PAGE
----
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A Quick-Look Design-of-Experiments (DOE) Orientation

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Presentation on theme: "A Quick-Look Design-of-Experiments (DOE) Orientation"— Presentation transcript:

1 A Quick-Look Design-of-Experiments (DOE) Orientation
Carol Ventresca John C. Sparks © 2008 SynGenics Corporation. All rights reserved.

2 Presentation Topics Introductory Experiments with a Black Box
Using One-Factor-at-a-Time Methodology Using an Orthogonal Array via a “Designed Experiment” What Exactly is DOE? History When Applicable The Classic “Dial Problem” Air Force Example: Vane Cleaning Experiment Summary and Resources © 2008 SynGenics Corporation. All rights reserved.

3 Experiments with a Black Box
Controllable inputs: X variables y1 Outputs: Y Variables Objective: Determine Y = F(X) In the presence of Z x1 x2 x3 x4 x5 z1 z2 z3 z4 z5 y2 y3 y4 Uncontrollable inputs: Z variables Standard DOE nomenclature for black box experimentation © 2008 SynGenics Corporation. All rights reserved.

4 Goal of Testing and Associated Test Program Options
Via experimentation, engineer must assess the response of a system as a function of several variables or factors Each factor has at least two different operating levels Any change to any one factor necessitates an additional test Traditional Options Full Factorial (FF): Solid option, but quickly discarded with the ballooning of factor/level combinations Example: FF for six two-level factors necessitates 26 = 64 individual tests in order to capture all factor/level combinations Engineering Judgment: Normally a poor option since this approach by nature allows random pursuit of rabbit trails Leads to a situation known as the “random test matrix” One-Factor-at-a-Time (OFT): Poor option, process attempts to optimize in serial fashion with no regard to synergistic or “interactive” combinations Once an individual factor comes up for optimization and has its level fixed, all other levels of the same factor are disregarded for the remainder of experimentation Hence, interaction effects between factor levels are never fully assessed © 2008 SynGenics Corporation. All rights reserved.

5 OFT Test Program Applied to a Specific Black Box
Unknown Functional Mechanism: Y1 = f(x1,x2,x3,x4) y1 Inputs Output x1 x2 x3 x4 Goals: 1) Use OFT test methods to maximize the output y1 2) Discover the operating characteristics of the black box in terms of an algebraic equation relating cause to effect © 2008 SynGenics Corporation. All rights reserved.

6 Actual Function Hidden Within the Black Box
y1 Inputs Output x1 x2 x3 x4 y1=45+12x1+8x2+10x1x2+5x3-2x1x3-6x1x4+x4 Nature of which is TBD © 2008 SynGenics Corporation. All rights reserved.

7 OFT Factors and Factor Levels (Chosen for Illustration Purposes Only)
x1 x2 x3 x4 -1, 1, -1, 1 1 -1 -1, -1, -1, -1 1, 1, 1, 1 Factor Lo Hi x1 -1 1 x2 x3 x4 Note: A FF test program would consists of 24 = 16 individual tests. © 2008 SynGenics Corporation. All rights reserved.

8 “Straight-to-the-Chase” with a Five-Run OFT Test Program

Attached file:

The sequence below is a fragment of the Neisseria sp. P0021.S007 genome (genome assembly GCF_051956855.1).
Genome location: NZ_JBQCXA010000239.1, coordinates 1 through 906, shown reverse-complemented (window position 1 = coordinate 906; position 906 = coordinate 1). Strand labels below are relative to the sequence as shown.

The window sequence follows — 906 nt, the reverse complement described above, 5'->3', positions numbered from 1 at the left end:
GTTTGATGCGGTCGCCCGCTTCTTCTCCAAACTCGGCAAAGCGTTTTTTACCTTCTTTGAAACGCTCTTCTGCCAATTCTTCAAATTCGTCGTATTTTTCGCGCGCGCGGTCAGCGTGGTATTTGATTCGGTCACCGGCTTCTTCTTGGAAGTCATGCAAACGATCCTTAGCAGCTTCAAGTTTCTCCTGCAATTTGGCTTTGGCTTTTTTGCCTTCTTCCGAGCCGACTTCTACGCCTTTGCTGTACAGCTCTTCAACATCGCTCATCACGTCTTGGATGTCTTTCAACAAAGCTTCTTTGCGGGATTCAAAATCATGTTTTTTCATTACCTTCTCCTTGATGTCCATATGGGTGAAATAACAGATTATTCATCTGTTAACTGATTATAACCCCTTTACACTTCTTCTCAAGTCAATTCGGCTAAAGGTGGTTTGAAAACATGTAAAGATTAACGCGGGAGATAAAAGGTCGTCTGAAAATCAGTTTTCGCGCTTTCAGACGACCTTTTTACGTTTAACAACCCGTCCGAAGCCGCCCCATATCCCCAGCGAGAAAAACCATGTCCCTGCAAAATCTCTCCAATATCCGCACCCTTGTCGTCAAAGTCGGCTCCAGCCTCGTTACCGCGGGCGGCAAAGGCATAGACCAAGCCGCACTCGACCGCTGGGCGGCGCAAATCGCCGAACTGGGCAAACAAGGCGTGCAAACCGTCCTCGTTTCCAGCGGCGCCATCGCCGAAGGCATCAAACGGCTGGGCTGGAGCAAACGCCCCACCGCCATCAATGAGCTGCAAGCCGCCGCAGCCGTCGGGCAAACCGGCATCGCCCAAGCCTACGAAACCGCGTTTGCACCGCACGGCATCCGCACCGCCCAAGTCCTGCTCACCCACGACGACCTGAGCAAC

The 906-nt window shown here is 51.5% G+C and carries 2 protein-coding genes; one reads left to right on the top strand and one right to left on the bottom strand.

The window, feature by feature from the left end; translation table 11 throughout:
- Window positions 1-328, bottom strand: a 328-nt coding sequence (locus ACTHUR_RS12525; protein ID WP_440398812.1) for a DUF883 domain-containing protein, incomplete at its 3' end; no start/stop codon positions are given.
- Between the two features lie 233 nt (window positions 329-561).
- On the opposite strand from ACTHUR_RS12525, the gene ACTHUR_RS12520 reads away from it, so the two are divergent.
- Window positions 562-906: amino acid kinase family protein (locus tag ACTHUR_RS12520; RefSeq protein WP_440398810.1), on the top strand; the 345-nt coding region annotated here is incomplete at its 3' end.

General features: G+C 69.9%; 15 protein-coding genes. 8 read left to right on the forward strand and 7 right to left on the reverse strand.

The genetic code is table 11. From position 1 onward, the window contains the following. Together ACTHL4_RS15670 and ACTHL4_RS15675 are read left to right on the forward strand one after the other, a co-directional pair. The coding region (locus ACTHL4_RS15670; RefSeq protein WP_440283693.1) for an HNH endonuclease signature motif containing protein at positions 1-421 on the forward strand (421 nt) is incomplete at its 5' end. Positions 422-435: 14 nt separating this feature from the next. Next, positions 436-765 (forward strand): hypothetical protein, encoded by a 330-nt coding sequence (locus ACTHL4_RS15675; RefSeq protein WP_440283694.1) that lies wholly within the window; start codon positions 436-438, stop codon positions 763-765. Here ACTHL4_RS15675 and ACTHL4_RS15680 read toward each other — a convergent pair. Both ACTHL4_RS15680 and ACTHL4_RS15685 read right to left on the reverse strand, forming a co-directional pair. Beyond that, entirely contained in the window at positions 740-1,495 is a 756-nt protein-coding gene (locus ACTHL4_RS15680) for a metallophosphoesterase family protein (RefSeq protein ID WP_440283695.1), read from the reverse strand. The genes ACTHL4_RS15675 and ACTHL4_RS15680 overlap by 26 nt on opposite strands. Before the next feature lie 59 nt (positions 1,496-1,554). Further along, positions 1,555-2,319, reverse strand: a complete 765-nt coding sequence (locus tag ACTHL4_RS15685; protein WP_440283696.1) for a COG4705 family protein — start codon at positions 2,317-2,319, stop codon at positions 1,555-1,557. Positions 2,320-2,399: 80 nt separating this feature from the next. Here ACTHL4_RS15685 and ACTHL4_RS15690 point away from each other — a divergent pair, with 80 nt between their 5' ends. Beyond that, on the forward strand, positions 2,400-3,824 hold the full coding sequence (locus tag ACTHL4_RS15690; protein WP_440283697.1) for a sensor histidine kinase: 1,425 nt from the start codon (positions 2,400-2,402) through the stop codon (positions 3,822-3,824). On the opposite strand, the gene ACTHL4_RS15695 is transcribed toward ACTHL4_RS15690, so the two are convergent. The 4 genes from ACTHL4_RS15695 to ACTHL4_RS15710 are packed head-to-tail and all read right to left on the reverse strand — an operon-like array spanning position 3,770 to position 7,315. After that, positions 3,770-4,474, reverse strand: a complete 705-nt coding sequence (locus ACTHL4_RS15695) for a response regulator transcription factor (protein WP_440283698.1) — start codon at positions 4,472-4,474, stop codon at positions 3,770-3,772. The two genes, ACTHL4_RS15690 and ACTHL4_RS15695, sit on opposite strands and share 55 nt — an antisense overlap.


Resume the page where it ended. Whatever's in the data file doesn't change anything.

Run: Comment x1 x2 x3 x4 Run Code y1 1: Baseline -1 (1) 21 2: x1 lockdown 1 51 3: x2 lockdown x1x2 77 4: x3 lockdown x1x2x3 83 5: x4 off the optimum x1x2x3x4 73 6: Final Lockdown © 2008 SynGenics Corporation. All rights reserved.

9 OFT Model Building with Five Data Points
Start with an assumed fully determined linear model y1 = a0 + a1x1 + a2x2 + a3x3 + a4x4 Where a0 – a1 – a2 – a3 – a4 = 21 a0 + a1 – a2 – a3 – a4 = 51 a0 + a1 + a2 – a3 – a4 = 77 a0 + a1 + a2 + a3 – a4 = 83 a0 + a1 + a2 + a3 + a4 = 73 Solving for the five unknown coefficients y1 = x1 + 13x2 + 3x3 – 5x4 Optimizing y1 = (1) + 13(1) + 3(1) – 5(-1) =83 © 2008 SynGenics Corporation. All rights reserved.

10 The OFT Model Fails to Predict For Many Combinations
True: y1=45+12x1+8x2+10x1x2+5x3-2x1x3-6x1x4+x4 OFT Model: y1 = x1 + 13x2 + 3x3 – 5x4 Combination OFT True -1, -1, -1, -1 21 1, -1, -1, -1 51 -1, -1, -1, 1 11 35 1, -1, -1, 1 41 31 -1, -1, 1, -1 27 1, -1, 1, -1 53 47 -1, -1, 1, 1 17 49 1, -1, 1, 1 43 37 -1, 1, -1, -1 1, 1, -1, -1 77 -1, 1, -1, 1 1, 1, -1, 1 67 -1, 1, 1, -1 1, 1, 1, -1 83 -1, 1, 1, 1 45 1, 1, 1, 1 73 © 2008 SynGenics Corporation. All rights reserved.

11 OFT Advantages and Disadvantages
Search process locates the maximum value Similar search process locates the minimum value Does so in five runs Disadvantages Leads to wrong functional model Factor main effects only; no interactions Poor overall prediction capability Example OFT predicts six settings out of sixteen Blue is fortuitous Due to unaccounted-for interactions © 2008 SynGenics Corporation. All rights reserved.

12 An OFT Test Program that Fails to Identify the Maximum
y1 = 7 + 2x1 – 3x2 + x3 + 2x1x2 – 4x2x3 Run: Comment x1 x2 x3 y1 1: Baseline -1 5 2: x1 lockdown per economics 1 3: x2 lockdown 11 4: x3 less than maximum Final lockdown True Maximum 15 © 2008 SynGenics Corporation. All rights reserved.

13 2IV4-1 DOE Test Program in Comparison to Companion OFT
21 49 31 47 77 x3 x1x3 x1x4 x4 y1 F I x2 x1x2 x1 GM Column Assign (1) x3x4 x2x4 x2x3 73 x1x2x3x4 Run y1 = c0 + c1x1 + c2x2 +c3x1x2 +c4x3 +c5x1x3+c6x1x4 +c7x4 © 2008 SynGenics Corporation. All rights reserved.

14 Calculating Coefficients via Matrix Orthogonality (1/2)
-1 c0 c1 c2 c3 c4 c5 c6 c7 21 49 31 47 77 73 = » 8c4 = 40 » c4=5 © 2008 SynGenics Corporation. All rights reserved.

15 Calculating Coefficients via Matrix Orthogonality (2/2)
1 -1 c0 c1 c2 c3 c4 c5 c6 c7 21 49 31 47 77 73 = Each coefficient is calculated in like fashion resulting in y1 = 45+12x1+8x2+10x1x2+5x3-2x1x3-6x1x4+x4 Unveiling the black-box functional relationship © 2008 SynGenics Corporation. All rights reserved.

16 DOE Advantages and Disadvantages